First Cut – Ashes To Diamonds Review: Death’s Just The Beginning
FIRST CUT – ASHES TO DIAMONDS: Friday 24th July, Channel 4, 7:35pm Alert Me
When Keith Richards made headlines by doing a line of his father’s ashes, even those familiar with the old rocker’s legendary exploits raised an eyebrow.
If the Rolling Stones guitarist had realised the range of commemorative options open to him, he probably would have snorted his old man anyway – but at least it would have been an informed choice.
In Britain, more and more people are opting to be cremated rather than buried when they finally kick the bucket, (an inexplicably high figure of 1200 a day according to the narrator). Subsequently, as a means of avoiding an urn backlog on the mantelpiece, family members are becoming more creative.
Ashes to Diamonds tells the story of three people who have special plans for the charred remains of their loved ones.
It opens with a woman gazing at the ashes of her late husband – and without a hint of irony – remarking that they really didn’t resemble a person at all. As the presenter struggles to find the words to deal with this blatantly obvious statement, we are swept into a montage, and a pretty odd one at that.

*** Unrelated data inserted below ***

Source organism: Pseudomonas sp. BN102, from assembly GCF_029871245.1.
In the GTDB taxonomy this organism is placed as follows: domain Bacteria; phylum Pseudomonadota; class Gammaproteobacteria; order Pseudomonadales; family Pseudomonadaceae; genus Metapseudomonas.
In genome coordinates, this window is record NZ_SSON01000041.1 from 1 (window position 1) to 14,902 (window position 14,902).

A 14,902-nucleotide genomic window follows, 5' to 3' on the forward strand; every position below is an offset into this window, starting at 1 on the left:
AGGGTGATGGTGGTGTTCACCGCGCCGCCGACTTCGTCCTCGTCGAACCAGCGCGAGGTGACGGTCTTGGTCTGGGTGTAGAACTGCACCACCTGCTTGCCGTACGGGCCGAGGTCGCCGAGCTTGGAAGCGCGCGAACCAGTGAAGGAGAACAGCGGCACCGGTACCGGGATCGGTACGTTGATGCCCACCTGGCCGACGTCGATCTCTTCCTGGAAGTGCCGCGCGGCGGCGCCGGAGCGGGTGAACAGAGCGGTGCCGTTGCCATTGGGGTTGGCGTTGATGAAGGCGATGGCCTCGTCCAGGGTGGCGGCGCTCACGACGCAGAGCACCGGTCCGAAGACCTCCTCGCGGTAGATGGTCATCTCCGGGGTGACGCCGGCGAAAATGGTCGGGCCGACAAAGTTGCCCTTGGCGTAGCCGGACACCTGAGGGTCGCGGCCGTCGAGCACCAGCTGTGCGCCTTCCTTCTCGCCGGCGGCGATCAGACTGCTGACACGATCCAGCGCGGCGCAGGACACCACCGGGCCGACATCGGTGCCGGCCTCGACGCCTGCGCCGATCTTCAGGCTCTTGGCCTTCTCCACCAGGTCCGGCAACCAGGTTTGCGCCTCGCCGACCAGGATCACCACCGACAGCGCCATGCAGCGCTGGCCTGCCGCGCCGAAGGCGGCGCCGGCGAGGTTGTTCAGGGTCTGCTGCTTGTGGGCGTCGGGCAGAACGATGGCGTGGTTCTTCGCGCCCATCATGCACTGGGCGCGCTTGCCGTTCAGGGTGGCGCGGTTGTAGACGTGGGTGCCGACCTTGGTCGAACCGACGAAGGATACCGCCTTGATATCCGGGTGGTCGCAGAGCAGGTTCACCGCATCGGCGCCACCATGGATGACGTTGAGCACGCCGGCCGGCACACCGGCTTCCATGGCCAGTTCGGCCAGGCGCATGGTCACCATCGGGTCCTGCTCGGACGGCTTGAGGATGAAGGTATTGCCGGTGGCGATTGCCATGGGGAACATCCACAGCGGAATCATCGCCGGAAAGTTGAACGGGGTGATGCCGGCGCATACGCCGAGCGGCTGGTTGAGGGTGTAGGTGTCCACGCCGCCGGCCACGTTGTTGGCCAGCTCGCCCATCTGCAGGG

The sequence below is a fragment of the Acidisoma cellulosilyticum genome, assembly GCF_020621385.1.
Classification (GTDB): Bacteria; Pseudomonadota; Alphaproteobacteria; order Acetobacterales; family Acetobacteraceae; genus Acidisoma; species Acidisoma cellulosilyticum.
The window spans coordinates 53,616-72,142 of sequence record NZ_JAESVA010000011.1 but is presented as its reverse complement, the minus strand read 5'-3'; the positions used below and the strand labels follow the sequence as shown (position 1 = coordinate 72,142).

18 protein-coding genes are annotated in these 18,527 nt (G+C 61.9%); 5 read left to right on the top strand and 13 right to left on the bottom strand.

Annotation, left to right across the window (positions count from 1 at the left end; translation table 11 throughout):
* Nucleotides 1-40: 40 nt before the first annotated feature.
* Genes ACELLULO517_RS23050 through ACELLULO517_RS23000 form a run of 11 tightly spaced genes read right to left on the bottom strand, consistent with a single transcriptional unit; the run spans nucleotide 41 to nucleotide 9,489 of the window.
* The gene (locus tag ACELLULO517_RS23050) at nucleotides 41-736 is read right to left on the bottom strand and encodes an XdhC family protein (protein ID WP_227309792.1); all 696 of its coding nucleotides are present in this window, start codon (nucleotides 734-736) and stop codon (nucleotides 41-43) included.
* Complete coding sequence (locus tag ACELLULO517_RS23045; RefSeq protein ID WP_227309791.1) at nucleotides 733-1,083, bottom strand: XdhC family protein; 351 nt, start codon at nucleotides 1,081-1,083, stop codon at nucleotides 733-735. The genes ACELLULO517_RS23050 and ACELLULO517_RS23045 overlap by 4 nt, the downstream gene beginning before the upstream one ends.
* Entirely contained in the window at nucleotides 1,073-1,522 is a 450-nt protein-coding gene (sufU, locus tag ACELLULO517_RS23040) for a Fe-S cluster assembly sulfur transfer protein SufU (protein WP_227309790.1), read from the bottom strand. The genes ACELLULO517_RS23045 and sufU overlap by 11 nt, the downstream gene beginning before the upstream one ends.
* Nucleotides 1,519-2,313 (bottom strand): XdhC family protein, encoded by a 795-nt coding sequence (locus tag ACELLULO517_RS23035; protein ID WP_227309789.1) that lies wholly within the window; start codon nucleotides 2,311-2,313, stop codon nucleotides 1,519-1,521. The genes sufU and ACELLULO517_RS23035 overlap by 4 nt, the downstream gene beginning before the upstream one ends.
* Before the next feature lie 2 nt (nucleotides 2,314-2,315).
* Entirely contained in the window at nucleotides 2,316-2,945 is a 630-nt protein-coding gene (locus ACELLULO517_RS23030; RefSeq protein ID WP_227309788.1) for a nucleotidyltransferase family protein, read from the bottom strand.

Teapots, egg-timers and even fish-food; it seems that these days they can do pretty much anything with your scorched leftovers.
When Helen’s husband Steve passes away, she decides to celebrate his life prolifically. She has some of his ashes made into a diamond, before more adventurously putting the rest in gun cartridges for his old shooting buddies and secretly stashing the remainder in the cupboard of a funeral director.
Unsatisfied with this, she reveals that in her will, her poor daughters will in-turn be made to convert her remains into similar jewels, lumbering them both with a set of permanently gaudy reminders of their departed parents.
Meanwhile, Jill is having the ashes of her husband put into a painting, and Charlie has arranged for the remains of her brother – who died tragically in a moped accident – to be made into a necklace.
It just about holds the attention for half an hour, and fits the bill as a small but positive portion of trivia. Consequently, one of the programmes strong points is its self-awareness as a scheduling lightweight.
Despite concentrating on the processes attached to death, it is far from morbid, and in many parts succeeds in creating quite an uplifting mood by demonstrating the sense of closure felt by these people, as they remember their loved ones with such personal tributes.
And to think that it was Keith who showed us the way..